Άγιος Αθανάσιος, 1994 : ο τάφος του νεαρού πολεμιστήPart of : Αρχαιολογικά ανάλεκτα εξ Αθηνών ; Vol.XXVIII, No.1-6, 1990, pages 71-80
Ayios Athanasios, 1994 : the tomb of the young warrior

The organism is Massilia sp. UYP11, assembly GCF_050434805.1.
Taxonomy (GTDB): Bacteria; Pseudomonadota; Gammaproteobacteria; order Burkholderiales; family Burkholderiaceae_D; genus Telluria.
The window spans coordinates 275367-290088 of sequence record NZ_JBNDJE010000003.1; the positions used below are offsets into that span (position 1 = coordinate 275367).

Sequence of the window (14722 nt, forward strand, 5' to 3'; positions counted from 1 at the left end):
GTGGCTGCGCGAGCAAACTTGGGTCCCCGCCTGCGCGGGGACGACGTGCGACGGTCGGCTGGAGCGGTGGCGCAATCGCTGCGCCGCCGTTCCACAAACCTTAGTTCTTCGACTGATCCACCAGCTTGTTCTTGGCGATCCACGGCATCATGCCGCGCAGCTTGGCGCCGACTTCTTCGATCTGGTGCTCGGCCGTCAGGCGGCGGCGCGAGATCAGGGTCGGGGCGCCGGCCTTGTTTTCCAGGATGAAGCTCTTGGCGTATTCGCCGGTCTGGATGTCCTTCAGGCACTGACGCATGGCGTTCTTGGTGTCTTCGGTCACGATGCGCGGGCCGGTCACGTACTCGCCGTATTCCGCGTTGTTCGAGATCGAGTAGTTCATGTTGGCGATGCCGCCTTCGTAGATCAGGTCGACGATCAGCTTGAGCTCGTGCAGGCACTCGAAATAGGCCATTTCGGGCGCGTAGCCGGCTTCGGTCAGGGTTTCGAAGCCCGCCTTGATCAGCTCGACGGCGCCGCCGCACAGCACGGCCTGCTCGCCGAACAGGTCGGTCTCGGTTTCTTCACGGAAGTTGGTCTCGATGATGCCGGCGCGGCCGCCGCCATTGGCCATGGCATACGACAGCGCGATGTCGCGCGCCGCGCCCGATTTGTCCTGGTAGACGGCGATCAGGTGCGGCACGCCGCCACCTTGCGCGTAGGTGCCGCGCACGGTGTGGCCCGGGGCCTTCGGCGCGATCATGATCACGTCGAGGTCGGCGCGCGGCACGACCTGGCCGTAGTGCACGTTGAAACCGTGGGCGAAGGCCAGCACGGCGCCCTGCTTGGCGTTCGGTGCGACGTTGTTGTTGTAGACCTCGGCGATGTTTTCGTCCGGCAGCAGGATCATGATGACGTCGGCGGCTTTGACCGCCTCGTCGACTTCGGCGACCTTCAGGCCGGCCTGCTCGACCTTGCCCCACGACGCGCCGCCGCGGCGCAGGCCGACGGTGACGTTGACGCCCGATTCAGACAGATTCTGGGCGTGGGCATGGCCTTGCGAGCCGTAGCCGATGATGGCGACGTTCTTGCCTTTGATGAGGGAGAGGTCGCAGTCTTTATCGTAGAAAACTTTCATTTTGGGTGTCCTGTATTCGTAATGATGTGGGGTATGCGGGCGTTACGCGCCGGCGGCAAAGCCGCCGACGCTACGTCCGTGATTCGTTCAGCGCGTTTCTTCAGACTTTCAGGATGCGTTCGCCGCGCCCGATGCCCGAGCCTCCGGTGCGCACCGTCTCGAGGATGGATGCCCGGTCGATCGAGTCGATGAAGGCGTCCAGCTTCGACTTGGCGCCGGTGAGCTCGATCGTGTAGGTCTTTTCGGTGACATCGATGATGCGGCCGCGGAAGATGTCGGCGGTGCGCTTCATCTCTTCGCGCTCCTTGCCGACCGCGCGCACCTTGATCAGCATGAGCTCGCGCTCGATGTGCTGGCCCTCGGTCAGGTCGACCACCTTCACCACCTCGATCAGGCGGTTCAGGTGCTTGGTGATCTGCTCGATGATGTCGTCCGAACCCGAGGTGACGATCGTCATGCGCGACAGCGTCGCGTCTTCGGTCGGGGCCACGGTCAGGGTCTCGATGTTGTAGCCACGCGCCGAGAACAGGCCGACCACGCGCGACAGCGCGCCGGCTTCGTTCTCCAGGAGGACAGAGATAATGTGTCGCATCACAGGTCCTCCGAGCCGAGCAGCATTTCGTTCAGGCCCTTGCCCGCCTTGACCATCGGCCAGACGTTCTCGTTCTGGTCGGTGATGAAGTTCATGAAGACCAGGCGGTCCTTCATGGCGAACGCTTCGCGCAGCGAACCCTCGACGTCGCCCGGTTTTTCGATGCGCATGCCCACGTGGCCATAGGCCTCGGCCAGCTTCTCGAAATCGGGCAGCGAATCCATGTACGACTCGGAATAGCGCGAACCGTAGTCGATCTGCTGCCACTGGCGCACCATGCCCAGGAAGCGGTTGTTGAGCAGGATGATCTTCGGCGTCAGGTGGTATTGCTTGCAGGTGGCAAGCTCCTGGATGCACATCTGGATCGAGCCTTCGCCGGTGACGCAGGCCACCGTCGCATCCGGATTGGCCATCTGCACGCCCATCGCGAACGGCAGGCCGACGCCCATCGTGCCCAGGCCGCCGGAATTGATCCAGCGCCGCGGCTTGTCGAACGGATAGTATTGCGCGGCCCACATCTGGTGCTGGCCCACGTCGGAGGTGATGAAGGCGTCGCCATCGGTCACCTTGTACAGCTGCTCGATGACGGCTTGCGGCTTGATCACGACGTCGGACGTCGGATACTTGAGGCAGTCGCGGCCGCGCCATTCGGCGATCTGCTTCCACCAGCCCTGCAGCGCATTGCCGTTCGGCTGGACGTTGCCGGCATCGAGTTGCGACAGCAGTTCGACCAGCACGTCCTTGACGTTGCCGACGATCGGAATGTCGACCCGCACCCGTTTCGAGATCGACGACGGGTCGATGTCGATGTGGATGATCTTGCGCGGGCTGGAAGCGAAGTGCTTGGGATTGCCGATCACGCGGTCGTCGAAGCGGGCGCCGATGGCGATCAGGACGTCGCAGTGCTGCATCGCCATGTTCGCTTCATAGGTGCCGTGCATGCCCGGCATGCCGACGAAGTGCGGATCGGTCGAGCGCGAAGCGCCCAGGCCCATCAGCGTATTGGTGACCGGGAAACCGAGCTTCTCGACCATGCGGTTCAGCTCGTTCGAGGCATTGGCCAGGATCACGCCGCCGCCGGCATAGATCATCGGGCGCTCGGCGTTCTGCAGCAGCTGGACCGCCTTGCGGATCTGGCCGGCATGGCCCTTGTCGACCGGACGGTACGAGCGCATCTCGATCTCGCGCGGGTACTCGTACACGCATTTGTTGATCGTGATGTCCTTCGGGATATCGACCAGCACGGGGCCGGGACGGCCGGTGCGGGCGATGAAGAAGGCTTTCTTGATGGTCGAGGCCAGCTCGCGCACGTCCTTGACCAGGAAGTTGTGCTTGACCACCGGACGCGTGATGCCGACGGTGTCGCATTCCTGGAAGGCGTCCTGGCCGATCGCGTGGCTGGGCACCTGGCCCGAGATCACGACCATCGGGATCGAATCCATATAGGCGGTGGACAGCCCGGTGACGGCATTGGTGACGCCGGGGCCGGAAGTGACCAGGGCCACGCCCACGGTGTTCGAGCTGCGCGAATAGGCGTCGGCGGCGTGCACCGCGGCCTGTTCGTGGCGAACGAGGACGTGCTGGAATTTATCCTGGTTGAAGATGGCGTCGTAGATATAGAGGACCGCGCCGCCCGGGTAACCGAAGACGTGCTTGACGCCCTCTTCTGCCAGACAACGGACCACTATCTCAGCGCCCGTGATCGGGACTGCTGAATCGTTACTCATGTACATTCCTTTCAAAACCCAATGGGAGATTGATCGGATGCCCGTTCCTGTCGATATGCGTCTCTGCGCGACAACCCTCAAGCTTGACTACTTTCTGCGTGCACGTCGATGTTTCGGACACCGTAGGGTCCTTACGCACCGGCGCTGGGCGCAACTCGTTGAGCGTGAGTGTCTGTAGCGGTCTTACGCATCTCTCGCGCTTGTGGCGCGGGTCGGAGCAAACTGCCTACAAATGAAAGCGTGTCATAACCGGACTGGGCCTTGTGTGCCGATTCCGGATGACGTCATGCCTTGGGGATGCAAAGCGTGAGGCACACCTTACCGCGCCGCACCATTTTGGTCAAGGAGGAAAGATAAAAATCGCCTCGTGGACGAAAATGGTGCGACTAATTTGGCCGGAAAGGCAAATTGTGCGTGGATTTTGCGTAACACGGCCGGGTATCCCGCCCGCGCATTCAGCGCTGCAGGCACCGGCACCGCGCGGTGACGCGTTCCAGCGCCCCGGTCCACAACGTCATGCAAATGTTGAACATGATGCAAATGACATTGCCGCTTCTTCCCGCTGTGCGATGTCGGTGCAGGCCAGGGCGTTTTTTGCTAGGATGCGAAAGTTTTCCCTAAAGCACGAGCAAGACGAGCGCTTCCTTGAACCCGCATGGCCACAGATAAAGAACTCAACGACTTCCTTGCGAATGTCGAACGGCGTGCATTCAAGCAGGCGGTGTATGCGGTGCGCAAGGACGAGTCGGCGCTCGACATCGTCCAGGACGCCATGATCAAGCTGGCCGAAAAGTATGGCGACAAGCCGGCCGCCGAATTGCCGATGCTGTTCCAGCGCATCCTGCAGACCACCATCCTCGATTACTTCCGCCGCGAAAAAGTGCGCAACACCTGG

The investigation of the burial mounds in the area of Ayios Athanasios, 20 km. west of Thessaloniki, and their development and unification into a single archaeological park has formed part of the programme of the ΙΣΤ' Ephorate for the ‘Thessaloniki - Cultural Capital 1997' celebrations since as long ago as 1992.The large tumulus that rises on the fringe of the modern settlement was excavated in the spring of 1994.The first trial trench revealed a cist grave oriented east-west, with walls of mud-bricks, which had almost collapsed under the weight of the large covering slabs. The interior of the tomb was full of earth, but undisturbed by any later intervention. Traces of wood and iron nails indicated the existence of horizontal beams, which supported the covering slabs, while the walls were covered by makeshift plaster.A plain rectangular structure was contiguouswith the south wall of the tomb. It was probably the support for a wooden couch on which the deceased was placed with his head to the west.Three strigils, which were originally hanging on the walls of the tomb, and four iron spear-heads reveal the sex of the deceased. Two pairs of bronze spurs, which are not commonly found in tombs, possibly point to some military office held by the dead man and to his social class. The most valuable object in the burial, a silver kylix- kantharos, was placed next to the dead man’s chest, and a highly unusual ungu- entarium at his feet provides what is possibly the earliest example of decoration with incised pentagons.Finally, two ordinary unguentaria and a black-glaze skyphos complete our picture of the grave offerings, and at the same time provide the evidence for the date of the burial, roughly the late 4th or early 3rd c. BC.